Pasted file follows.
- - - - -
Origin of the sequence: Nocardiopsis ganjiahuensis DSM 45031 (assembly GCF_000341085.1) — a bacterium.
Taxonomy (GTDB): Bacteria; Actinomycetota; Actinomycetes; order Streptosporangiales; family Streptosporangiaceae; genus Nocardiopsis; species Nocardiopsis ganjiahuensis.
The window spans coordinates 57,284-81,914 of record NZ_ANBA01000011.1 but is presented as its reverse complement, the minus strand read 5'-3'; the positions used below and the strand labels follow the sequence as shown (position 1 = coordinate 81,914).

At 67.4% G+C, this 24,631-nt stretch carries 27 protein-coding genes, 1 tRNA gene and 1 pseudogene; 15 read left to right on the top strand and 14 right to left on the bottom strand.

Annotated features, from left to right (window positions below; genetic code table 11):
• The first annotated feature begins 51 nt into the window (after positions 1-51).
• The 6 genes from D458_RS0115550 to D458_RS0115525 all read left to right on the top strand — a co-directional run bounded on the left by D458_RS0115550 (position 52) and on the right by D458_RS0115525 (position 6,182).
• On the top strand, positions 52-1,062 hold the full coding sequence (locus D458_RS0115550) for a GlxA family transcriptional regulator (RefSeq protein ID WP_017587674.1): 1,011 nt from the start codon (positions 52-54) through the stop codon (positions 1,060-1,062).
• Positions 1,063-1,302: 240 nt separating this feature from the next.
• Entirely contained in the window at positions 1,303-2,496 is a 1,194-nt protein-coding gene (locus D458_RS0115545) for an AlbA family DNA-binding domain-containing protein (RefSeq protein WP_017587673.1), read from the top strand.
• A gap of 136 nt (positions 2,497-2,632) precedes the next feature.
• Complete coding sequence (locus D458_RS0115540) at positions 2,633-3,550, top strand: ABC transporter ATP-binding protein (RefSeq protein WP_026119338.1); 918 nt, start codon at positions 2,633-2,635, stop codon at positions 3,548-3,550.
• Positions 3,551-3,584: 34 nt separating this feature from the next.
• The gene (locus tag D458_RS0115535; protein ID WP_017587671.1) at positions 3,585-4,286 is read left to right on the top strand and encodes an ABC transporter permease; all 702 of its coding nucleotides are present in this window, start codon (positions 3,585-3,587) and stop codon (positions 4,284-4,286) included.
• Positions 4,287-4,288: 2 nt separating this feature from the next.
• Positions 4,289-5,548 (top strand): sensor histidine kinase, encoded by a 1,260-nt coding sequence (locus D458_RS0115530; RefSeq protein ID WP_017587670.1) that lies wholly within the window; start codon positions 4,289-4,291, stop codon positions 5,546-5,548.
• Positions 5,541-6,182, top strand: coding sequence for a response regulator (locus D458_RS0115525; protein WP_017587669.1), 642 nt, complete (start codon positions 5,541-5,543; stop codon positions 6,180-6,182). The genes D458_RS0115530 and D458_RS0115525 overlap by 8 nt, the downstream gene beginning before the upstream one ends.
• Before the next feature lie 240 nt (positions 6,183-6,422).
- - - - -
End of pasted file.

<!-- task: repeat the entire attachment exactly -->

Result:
Origin of the sequence: Nocardiopsis ganjiahuensis DSM 45031 (assembly GCF_000341085.1) — a bacterium.
Taxonomy (GTDB): Bacteria; Actinomycetota; Actinomycetes; order Streptosporangiales; family Streptosporangiaceae; genus Nocardiopsis; species Nocardiopsis ganjiahuensis.
The window spans coordinates 57,284-81,914 of record NZ_ANBA01000011.1 but is presented as its reverse complement, the minus strand read 5'-3'; the positions used below and the strand labels follow the sequence as shown (position 1 = coordinate 81,914).

At 67.4% G+C, this 24,631-nt stretch carries 27 protein-coding genes, 1 tRNA gene and 1 pseudogene; 15 read left to right on the top strand and 14 right to left on the bottom strand.

Annotated features, from left to right (window positions below; genetic code table 11):
• The first annotated feature begins 51 nt into the window (after positions 1-51).
• The 6 genes from D458_RS0115550 to D458_RS0115525 all read left to right on the top strand — a co-directional run bounded on the left by D458_RS0115550 (position 52) and on the right by D458_RS0115525 (position 6,182).
• On the top strand, positions 52-1,062 hold the full coding sequence (locus D458_RS0115550) for a GlxA family transcriptional regulator (RefSeq protein ID WP_017587674.1): 1,011 nt from the start codon (positions 52-54) through the stop codon (positions 1,060-1,062).
• Positions 1,063-1,302: 240 nt separating this feature from the next.
• Entirely contained in the window at positions 1,303-2,496 is a 1,194-nt protein-coding gene (locus D458_RS0115545) for an AlbA family DNA-binding domain-containing protein (RefSeq protein WP_017587673.1), read from the top strand.
• A gap of 136 nt (positions 2,497-2,632) precedes the next feature.
• Complete coding sequence (locus D458_RS0115540) at positions 2,633-3,550, top strand: ABC transporter ATP-binding protein (RefSeq protein WP_026119338.1); 918 nt, start codon at positions 2,633-2,635, stop codon at positions 3,548-3,550.
• Positions 3,551-3,584: 34 nt separating this feature from the next.
• The gene (locus tag D458_RS0115535; protein ID WP_017587671.1) at positions 3,585-4,286 is read left to right on the top strand and encodes an ABC transporter permease; all 702 of its coding nucleotides are present in this window, start codon (positions 3,585-3,587) and stop codon (positions 4,284-4,286) included.
• Positions 4,287-4,288: 2 nt separating this feature from the next.
• Positions 4,289-5,548 (top strand): sensor histidine kinase, encoded by a 1,260-nt coding sequence (locus D458_RS0115530; RefSeq protein ID WP_017587670.1) that lies wholly within the window; start codon positions 4,289-4,291, stop codon positions 5,546-5,548.
• Positions 5,541-6,182, top strand: coding sequence for a response regulator (locus D458_RS0115525; protein WP_017587669.1), 642 nt, complete (start codon positions 5,541-5,543; stop codon positions 6,180-6,182). The genes D458_RS0115530 and D458_RS0115525 overlap by 8 nt, the downstream gene beginning before the upstream one ends.
• Before the next feature lie 240 nt (positions 6,183-6,422).